max value of integer


In C, the integer (for 32 bit machine) is 32 bits, and it ranges from -32,768 to +32,767. In Java, the integer(long) is also 32 bits, but ranges from -2,147,483,648 to +2,147,483,647.

I do not understand how the range is different in Java, even though the number of bits is the same. Can someone explain this?

2/14/2020 7:21:50 AM

In C, the integer(for 32 bit machine) is 32 bit and it ranges from -32768 to +32767.

Wrong. 32-bit signed integer in 2's complement representation has the range -231 to 231-1 which is equal to -2,147,483,648 to 2,147,483,647.


A 32 bit integer ranges from -2,147,483,648 to 2,147,483,647. However the fact that you are on a 32-bit machine does not mean your C compiler uses 32-bit integers.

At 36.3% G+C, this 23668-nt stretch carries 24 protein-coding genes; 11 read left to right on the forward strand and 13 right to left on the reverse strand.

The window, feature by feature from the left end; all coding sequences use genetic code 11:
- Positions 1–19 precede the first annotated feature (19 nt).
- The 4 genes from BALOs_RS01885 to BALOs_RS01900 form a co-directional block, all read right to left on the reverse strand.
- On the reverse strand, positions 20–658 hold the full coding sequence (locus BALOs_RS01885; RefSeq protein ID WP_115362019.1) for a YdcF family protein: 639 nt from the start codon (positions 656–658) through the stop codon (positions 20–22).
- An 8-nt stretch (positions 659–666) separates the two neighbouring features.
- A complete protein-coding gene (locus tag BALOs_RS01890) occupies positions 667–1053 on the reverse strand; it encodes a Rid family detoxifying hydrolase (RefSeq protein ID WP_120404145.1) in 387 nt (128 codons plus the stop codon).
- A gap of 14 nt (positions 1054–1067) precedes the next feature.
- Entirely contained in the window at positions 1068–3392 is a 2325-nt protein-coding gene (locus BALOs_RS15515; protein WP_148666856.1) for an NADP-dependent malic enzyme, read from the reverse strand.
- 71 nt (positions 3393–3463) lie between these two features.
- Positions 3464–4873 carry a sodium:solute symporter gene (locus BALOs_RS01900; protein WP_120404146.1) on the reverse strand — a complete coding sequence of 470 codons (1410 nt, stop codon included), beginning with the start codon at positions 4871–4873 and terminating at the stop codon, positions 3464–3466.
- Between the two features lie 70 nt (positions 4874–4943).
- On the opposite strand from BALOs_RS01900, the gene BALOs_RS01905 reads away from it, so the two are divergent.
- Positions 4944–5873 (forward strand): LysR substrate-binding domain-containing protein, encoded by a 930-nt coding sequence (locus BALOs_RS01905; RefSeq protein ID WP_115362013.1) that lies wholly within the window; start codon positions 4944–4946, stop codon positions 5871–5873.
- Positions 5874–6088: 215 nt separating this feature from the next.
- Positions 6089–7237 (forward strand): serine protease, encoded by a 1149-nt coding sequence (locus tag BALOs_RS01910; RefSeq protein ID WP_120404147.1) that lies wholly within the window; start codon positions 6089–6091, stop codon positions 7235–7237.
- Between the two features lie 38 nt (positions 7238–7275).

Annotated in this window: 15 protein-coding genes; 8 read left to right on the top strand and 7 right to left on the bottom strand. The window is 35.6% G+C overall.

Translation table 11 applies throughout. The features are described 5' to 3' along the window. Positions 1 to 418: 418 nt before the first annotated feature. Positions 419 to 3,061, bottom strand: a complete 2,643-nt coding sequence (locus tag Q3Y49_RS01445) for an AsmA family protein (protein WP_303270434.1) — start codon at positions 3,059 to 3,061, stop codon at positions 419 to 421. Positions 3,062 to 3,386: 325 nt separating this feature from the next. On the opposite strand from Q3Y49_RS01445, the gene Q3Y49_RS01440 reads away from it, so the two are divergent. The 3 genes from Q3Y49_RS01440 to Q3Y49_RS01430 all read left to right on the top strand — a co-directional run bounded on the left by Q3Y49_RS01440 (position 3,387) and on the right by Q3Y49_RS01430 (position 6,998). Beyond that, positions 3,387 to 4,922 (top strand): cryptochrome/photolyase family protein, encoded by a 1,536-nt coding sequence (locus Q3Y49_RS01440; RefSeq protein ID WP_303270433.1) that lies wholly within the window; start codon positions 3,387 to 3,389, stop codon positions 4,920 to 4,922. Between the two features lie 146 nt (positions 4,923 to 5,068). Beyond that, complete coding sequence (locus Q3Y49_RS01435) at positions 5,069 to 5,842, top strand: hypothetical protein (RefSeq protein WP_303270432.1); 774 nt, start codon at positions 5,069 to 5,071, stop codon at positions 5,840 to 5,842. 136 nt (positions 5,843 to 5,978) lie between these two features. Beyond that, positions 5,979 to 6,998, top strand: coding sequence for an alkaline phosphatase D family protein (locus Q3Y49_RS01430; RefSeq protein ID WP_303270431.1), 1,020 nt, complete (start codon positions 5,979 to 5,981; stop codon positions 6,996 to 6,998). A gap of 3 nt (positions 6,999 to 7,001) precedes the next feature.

The C language definition specifies minimum ranges for various data types. For int, this minimum range is -32767 to 32767, meaning an int must be at least 16 bits wide. An implementation is free to provide a wider int type with a correspondingly wider range. For example, on the SLES 10 development server I work on, the range is -2147483647 to 2137483647.

There are still some systems out there that use 16-bit int types (All The World Is Not A VAX x86), but there are plenty that use 32-bit int types, and maybe a few that use 64-bit.

The C language was designed to run on different architectures. Java was designed to run in a virtual machine that hides those architectural differences.


The strict equivalent of the java int is long int in C.

Edit: If int32_t is defined, then it is the equivalent in terms of precision. long int guarantee the precision of the java int, because it is guarantee to be at least 32 bits in size.


That's because in C - integer on 32 bit machine doesn't mean that 32 bits are used for storing it, it may be 16 bits as well. It depends on the machine (implementation-dependent).